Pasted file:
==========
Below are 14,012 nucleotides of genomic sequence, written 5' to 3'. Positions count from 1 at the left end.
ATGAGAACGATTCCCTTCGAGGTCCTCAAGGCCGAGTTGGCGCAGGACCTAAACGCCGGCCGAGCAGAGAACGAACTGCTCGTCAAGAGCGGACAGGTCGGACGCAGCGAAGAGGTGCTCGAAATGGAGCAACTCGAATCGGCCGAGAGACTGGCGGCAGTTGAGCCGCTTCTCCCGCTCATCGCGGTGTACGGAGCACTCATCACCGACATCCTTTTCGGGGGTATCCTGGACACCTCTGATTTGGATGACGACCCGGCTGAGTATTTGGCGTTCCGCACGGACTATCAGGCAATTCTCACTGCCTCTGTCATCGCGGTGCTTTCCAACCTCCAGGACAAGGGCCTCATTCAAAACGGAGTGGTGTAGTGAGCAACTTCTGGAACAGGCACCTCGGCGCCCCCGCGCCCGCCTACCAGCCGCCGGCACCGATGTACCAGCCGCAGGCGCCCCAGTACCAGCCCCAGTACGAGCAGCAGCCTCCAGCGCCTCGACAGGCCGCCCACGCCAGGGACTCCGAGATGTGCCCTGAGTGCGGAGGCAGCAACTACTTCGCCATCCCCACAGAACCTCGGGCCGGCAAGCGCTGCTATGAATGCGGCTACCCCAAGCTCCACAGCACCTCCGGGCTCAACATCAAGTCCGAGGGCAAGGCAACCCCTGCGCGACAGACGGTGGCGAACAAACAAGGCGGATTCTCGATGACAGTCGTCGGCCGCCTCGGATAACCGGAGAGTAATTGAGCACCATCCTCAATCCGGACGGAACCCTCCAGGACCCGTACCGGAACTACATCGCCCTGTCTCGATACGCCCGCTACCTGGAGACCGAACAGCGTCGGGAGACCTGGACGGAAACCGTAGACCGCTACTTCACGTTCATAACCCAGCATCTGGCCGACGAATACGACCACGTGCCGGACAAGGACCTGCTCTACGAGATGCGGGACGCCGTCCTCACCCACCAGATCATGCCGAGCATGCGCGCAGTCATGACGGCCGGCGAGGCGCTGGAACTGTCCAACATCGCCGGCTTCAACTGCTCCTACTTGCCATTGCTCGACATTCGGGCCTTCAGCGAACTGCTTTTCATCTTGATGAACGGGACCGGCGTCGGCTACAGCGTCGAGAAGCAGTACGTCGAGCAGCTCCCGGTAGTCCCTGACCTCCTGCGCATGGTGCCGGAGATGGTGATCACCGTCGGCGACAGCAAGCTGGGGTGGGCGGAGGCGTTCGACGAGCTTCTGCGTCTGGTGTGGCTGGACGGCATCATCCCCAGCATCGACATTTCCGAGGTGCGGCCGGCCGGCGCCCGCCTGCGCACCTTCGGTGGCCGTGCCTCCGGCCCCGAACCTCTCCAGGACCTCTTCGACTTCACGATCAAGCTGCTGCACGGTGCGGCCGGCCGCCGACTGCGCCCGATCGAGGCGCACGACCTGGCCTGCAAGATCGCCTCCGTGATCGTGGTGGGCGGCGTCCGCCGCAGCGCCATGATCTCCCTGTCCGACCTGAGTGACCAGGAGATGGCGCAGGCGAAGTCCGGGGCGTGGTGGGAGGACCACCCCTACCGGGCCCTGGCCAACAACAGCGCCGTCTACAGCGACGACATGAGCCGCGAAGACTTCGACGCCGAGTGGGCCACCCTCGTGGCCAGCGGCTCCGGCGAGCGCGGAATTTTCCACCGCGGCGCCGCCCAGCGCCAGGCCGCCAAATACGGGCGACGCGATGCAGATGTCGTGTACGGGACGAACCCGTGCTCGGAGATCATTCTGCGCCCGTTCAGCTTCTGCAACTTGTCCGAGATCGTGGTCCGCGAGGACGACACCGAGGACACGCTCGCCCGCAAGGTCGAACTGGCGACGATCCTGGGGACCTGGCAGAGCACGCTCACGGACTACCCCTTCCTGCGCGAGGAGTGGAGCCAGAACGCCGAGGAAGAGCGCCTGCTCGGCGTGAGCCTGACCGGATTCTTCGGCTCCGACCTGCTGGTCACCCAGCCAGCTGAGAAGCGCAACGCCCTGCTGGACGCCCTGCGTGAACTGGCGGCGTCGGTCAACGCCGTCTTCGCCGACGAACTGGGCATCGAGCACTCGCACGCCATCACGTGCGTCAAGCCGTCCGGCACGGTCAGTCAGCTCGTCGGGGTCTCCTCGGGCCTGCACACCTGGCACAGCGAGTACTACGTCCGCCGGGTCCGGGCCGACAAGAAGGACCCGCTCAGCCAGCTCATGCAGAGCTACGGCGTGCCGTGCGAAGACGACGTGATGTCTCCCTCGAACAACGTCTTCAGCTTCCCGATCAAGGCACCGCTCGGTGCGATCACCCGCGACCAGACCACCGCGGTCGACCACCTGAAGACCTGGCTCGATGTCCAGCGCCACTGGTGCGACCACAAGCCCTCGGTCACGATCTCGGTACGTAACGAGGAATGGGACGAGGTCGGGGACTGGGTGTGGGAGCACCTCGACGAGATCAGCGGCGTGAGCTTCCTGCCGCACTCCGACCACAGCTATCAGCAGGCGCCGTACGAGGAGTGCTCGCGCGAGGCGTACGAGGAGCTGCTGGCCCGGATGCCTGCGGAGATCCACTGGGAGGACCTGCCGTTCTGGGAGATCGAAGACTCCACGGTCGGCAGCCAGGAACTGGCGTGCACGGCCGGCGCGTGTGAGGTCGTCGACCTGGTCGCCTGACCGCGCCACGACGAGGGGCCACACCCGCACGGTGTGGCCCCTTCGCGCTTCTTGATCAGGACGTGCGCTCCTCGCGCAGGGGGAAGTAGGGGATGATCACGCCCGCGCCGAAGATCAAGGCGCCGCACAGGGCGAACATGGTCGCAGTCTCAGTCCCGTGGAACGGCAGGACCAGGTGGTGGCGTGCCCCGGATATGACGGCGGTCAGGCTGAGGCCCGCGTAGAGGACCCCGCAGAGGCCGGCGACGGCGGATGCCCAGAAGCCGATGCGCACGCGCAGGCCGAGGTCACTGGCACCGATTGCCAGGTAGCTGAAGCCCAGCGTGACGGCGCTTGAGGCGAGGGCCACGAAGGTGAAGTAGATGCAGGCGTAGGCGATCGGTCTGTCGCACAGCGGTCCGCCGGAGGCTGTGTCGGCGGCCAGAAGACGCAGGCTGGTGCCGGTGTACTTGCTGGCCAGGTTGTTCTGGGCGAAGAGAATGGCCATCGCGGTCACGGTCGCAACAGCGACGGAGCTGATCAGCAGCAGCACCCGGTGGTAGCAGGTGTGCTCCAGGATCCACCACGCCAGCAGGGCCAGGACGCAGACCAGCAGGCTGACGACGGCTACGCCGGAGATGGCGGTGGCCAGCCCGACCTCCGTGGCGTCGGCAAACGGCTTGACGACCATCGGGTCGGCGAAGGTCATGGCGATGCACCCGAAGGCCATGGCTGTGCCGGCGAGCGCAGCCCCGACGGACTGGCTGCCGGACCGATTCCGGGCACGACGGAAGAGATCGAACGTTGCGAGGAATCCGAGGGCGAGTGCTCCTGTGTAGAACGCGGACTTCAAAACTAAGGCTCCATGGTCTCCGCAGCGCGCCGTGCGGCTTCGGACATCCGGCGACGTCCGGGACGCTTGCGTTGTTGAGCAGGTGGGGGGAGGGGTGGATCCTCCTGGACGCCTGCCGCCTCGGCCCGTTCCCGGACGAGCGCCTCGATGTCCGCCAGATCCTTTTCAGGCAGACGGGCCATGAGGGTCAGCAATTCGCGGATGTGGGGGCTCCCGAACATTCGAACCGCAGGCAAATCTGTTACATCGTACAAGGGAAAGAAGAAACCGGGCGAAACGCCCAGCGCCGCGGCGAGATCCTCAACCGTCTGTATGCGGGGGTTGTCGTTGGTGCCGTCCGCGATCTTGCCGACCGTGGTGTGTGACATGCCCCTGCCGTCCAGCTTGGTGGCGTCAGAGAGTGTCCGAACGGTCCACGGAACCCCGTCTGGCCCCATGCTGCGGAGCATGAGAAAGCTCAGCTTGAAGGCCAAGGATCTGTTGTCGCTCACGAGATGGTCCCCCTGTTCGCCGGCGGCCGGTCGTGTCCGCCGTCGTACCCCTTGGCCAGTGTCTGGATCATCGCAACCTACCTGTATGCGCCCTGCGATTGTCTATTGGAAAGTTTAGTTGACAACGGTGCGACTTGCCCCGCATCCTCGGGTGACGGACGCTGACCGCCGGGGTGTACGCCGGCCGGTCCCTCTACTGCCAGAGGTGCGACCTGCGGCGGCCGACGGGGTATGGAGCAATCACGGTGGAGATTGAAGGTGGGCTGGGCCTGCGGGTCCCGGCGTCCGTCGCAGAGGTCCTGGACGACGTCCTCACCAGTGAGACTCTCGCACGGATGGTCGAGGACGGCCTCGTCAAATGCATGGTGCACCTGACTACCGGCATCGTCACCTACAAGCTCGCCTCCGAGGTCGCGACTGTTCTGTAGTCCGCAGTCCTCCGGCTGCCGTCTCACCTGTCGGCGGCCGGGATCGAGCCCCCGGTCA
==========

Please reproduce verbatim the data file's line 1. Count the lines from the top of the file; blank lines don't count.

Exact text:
Below are 14,012 nucleotides of genomic sequence, written 5' to 3'. Positions count from 1 at the left end.